Wednesday, November 28, 2012

Going The Distance

It wasn't until my wife pointed to the line on the web site that said "Five K course" that I realized that my post-Thanksgiving ritual had changed. Further inspection lead me to understand that I would no longer be running through the heavily wooded acreage of Golden Gate Park. After more than a decade and a half of making the early morning trek across the bay to run my ten kilometers, I found myself on that same side of the bridge, but this time I was headed toward Crissy Field. The scenery was new, and so was the distance. What would I do with all that extra energy?
As it turns out, I needn't have worried. I spent the week before Thanksgiving rallying from my what has become almost as much a tradition as my big race: a hacking chest cold that kept me in bed for a day and a half. Breathing was the exercise I needed then, not running around the block or any further than the living room couch to see what strength I could muster to operate the remote control for the TV. On Thanksgiving, I gave thanks for antibiotics and the recovery that they brought. By Saturday, I could imagine running a mile, maybe two.
On Sunday morning, when the alarm went off before the sun started to work on the fog bank that lingered over the start of our day, I felt ready. My wife coaxed our son out of bed with a cup of cocoa, and we made our way across the bridge. She knew the way, which was good, since my instinctual sense of San Francisco geography only would have lead us back to the place where we had always celebrated the onrush of the Holiday Season: The Run To The Far Side. In the past few years, the sponsorship of the post-Turkey-Day event had shifted from the Academy of Sciences to the Firefighters Toy Drive. That meant that besides a shift in location, we were no longer availed of a Gary Larson designed T-shirt, and all the attendant silly costumes. Instead, our forty dollar entrance fee got us a "free" Santa hat. Made in China. I tried to prepare myself for what I could only imagine would be a let-down.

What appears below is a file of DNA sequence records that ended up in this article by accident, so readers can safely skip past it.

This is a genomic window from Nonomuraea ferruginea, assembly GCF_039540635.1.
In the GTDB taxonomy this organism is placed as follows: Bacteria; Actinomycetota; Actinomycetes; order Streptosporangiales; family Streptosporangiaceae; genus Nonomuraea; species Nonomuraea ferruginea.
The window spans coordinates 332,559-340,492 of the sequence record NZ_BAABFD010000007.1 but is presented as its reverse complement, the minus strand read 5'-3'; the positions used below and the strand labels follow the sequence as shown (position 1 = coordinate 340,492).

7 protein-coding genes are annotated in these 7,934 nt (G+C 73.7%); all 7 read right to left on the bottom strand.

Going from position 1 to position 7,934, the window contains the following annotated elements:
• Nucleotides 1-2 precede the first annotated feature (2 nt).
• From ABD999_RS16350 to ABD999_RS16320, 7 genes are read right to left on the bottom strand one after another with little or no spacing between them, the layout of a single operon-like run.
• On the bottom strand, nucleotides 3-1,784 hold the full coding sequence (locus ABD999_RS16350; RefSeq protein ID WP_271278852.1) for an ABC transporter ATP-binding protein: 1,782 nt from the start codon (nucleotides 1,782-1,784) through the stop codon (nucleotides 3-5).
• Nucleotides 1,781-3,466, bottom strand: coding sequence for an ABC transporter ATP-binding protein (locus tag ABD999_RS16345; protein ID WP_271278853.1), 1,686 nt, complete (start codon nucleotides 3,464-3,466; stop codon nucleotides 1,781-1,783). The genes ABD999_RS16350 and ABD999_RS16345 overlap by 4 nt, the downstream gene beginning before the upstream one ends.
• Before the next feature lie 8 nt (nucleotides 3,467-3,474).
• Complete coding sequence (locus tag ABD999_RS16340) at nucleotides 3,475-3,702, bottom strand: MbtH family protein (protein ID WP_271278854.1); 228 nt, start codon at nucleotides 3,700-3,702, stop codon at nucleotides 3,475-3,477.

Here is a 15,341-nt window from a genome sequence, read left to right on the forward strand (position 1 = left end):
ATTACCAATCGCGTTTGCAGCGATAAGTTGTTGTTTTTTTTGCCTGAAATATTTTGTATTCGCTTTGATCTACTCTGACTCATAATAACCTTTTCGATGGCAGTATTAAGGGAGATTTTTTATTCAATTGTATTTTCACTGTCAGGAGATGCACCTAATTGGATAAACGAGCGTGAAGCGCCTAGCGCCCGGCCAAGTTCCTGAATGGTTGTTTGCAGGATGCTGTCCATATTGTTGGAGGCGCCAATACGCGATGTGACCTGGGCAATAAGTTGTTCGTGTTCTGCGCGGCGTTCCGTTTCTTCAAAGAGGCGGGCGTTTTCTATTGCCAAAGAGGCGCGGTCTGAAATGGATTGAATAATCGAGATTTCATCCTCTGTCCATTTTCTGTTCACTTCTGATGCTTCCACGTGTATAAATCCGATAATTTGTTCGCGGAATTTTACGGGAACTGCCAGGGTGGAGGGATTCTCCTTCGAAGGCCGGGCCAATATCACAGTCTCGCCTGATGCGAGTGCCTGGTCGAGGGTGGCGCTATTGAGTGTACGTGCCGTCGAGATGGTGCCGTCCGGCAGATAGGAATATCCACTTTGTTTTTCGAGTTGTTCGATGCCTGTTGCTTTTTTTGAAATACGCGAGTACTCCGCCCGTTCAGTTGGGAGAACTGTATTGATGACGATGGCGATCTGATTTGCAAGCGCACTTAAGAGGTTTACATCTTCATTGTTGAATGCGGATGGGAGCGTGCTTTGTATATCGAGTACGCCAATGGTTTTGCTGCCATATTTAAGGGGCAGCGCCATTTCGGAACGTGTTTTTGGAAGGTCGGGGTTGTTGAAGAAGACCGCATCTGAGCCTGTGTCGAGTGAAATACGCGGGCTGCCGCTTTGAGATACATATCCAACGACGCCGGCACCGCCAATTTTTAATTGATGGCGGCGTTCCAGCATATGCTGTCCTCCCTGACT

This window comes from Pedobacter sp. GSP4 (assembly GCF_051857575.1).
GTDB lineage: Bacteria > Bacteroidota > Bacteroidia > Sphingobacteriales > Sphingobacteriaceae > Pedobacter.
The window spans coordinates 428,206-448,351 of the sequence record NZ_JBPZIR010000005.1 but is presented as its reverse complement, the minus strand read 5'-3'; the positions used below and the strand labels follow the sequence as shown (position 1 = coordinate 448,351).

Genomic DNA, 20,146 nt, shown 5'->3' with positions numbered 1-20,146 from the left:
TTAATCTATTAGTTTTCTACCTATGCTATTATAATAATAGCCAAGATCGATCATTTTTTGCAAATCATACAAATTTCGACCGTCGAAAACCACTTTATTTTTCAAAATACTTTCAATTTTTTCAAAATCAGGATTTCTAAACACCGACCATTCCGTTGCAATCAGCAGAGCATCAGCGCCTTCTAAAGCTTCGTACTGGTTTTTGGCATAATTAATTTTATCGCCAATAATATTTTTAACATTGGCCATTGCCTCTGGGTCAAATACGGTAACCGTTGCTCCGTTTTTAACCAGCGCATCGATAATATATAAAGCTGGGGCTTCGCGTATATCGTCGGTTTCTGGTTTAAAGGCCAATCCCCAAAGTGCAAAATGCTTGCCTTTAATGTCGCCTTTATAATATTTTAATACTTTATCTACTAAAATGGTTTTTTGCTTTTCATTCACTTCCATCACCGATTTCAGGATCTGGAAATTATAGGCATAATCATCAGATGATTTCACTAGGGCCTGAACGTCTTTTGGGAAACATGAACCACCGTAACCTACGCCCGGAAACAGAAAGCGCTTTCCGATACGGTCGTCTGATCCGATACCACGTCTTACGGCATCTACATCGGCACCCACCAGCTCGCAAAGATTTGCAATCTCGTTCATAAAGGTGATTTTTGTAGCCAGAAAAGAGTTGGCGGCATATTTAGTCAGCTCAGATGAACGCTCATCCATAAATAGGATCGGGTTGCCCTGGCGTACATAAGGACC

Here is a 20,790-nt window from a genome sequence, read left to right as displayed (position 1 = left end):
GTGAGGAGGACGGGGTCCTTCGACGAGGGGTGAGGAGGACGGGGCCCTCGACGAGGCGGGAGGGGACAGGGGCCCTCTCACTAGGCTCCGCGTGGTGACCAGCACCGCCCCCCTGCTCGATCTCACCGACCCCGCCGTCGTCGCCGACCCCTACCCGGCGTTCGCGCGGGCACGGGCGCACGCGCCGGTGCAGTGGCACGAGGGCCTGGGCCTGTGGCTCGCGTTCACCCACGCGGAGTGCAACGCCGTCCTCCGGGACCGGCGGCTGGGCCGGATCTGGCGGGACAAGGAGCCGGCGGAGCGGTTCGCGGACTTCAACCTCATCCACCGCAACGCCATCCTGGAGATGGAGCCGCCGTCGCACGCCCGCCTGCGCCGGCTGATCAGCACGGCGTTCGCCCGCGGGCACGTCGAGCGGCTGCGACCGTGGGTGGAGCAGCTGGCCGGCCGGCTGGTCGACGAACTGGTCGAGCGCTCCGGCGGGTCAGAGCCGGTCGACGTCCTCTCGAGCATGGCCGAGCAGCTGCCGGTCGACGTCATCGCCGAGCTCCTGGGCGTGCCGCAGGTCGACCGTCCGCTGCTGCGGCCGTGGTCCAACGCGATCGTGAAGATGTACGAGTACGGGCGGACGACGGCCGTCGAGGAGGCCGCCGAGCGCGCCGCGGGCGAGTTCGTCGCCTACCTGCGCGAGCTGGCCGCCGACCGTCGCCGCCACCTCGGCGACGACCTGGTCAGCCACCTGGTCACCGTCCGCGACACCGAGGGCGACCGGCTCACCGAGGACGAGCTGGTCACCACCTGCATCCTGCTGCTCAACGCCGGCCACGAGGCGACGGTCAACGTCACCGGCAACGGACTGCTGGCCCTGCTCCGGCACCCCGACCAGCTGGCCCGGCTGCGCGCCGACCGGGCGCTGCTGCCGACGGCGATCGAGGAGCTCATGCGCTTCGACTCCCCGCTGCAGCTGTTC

I probably shouldn't have been so harsh. It was a very scenic route, along the bay, up underneath the Golden Gate Bridge. I lost track of my son in the muddle of the first mile, then caught sight of him chugging along as I was making my way back down the third. When I finished, I walked back up the course and found him and we ran the last hundred yards together. That last bit of misgiving dropped away as we walked back to the start line, where we picked up some bottles of water, and some chocolate milks. We stood in line for a few minutes to pick up our souvenir shirts, and some of the letdown returned. No funny cartoon. Just a logo on the front and a bunch of sponsors on the back. We went back and got more chocolate milks. And we waited for my wife and her mom to finish walking. It was a good day.

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